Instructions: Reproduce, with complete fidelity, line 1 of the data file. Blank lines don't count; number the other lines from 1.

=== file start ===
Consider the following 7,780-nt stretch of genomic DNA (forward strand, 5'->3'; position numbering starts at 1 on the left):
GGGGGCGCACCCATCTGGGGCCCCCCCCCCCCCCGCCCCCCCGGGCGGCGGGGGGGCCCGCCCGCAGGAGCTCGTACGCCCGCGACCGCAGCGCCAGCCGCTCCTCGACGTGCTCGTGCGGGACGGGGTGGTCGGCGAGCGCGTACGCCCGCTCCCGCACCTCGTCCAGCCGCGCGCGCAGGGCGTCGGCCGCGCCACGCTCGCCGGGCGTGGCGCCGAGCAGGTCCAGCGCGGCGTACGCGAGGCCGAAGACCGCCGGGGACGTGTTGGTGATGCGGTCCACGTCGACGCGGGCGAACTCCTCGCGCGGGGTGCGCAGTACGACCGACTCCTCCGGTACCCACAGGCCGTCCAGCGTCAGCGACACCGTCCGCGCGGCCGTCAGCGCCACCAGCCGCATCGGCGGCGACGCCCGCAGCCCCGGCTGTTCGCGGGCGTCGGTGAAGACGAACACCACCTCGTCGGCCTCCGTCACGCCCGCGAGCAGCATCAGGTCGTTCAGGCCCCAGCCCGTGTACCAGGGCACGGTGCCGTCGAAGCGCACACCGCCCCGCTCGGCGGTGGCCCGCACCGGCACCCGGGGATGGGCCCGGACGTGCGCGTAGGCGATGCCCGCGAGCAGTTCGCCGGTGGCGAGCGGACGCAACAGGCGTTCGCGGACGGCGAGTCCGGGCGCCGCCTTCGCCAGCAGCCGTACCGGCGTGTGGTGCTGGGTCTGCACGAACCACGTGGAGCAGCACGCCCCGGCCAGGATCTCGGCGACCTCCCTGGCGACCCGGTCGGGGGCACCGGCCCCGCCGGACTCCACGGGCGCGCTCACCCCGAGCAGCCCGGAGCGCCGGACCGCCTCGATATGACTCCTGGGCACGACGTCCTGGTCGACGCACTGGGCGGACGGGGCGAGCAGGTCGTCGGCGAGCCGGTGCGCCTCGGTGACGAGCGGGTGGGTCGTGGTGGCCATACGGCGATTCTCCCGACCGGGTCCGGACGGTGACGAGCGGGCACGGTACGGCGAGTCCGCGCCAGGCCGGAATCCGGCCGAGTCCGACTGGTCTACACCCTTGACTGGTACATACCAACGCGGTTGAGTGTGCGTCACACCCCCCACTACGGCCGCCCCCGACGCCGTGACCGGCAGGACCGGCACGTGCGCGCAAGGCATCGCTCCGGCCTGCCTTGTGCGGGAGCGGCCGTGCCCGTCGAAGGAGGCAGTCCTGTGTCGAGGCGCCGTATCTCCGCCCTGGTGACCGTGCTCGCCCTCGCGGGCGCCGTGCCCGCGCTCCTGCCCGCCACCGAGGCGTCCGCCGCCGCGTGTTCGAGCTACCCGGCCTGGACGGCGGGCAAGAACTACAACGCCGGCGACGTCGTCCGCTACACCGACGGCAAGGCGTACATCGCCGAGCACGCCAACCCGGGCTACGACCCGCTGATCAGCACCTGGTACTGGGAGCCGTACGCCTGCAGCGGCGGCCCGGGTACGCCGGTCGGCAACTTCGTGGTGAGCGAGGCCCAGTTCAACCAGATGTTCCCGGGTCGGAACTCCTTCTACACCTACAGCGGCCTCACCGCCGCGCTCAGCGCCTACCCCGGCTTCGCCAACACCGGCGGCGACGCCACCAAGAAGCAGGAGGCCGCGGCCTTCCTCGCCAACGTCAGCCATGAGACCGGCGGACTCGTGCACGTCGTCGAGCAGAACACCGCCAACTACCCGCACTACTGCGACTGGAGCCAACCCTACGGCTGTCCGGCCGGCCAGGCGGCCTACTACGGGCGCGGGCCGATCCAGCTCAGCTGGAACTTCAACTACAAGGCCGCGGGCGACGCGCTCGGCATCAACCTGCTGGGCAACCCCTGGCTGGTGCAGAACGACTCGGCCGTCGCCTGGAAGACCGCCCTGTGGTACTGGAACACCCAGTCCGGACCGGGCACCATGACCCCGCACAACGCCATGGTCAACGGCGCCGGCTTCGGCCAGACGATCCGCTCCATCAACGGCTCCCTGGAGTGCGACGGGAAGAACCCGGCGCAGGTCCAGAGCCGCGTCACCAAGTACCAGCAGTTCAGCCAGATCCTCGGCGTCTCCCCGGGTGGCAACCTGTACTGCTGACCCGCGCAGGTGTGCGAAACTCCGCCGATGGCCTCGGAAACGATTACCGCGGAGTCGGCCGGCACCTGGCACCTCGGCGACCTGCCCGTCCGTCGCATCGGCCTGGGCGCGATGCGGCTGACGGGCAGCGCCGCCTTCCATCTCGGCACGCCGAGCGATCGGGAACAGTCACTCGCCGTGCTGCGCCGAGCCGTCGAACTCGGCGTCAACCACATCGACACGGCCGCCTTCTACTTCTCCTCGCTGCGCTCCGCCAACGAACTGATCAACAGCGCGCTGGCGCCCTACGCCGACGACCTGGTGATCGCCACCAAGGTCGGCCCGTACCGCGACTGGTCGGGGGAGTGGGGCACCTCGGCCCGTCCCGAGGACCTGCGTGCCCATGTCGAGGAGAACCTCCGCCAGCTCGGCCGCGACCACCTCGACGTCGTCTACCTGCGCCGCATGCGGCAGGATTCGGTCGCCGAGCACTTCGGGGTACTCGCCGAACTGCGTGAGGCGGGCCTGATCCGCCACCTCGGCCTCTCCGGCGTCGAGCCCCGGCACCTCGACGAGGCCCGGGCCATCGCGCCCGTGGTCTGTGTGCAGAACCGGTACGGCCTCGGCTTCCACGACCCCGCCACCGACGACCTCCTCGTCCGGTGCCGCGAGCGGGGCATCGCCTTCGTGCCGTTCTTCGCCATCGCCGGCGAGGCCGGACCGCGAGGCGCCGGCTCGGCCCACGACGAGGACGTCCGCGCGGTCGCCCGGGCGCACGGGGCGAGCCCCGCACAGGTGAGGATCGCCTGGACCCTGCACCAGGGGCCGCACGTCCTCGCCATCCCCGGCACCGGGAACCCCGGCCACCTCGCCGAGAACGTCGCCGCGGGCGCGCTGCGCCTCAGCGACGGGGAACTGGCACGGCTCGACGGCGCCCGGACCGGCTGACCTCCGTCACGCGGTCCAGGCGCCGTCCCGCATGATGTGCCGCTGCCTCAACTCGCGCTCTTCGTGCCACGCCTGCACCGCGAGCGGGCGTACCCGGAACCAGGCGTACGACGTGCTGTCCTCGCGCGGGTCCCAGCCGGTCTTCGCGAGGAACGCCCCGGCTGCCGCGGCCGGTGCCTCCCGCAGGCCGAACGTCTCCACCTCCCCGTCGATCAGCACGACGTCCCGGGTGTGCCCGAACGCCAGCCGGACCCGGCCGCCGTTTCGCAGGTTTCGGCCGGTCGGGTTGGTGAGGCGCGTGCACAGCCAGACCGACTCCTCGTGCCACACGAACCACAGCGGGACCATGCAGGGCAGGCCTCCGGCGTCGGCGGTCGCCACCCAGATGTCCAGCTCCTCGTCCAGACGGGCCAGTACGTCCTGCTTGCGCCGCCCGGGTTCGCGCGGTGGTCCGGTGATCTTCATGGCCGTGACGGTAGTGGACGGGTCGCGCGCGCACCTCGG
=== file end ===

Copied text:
Consider the following 7,780-nt stretch of genomic DNA (forward strand, 5'->3'; position numbering starts at 1 on the left):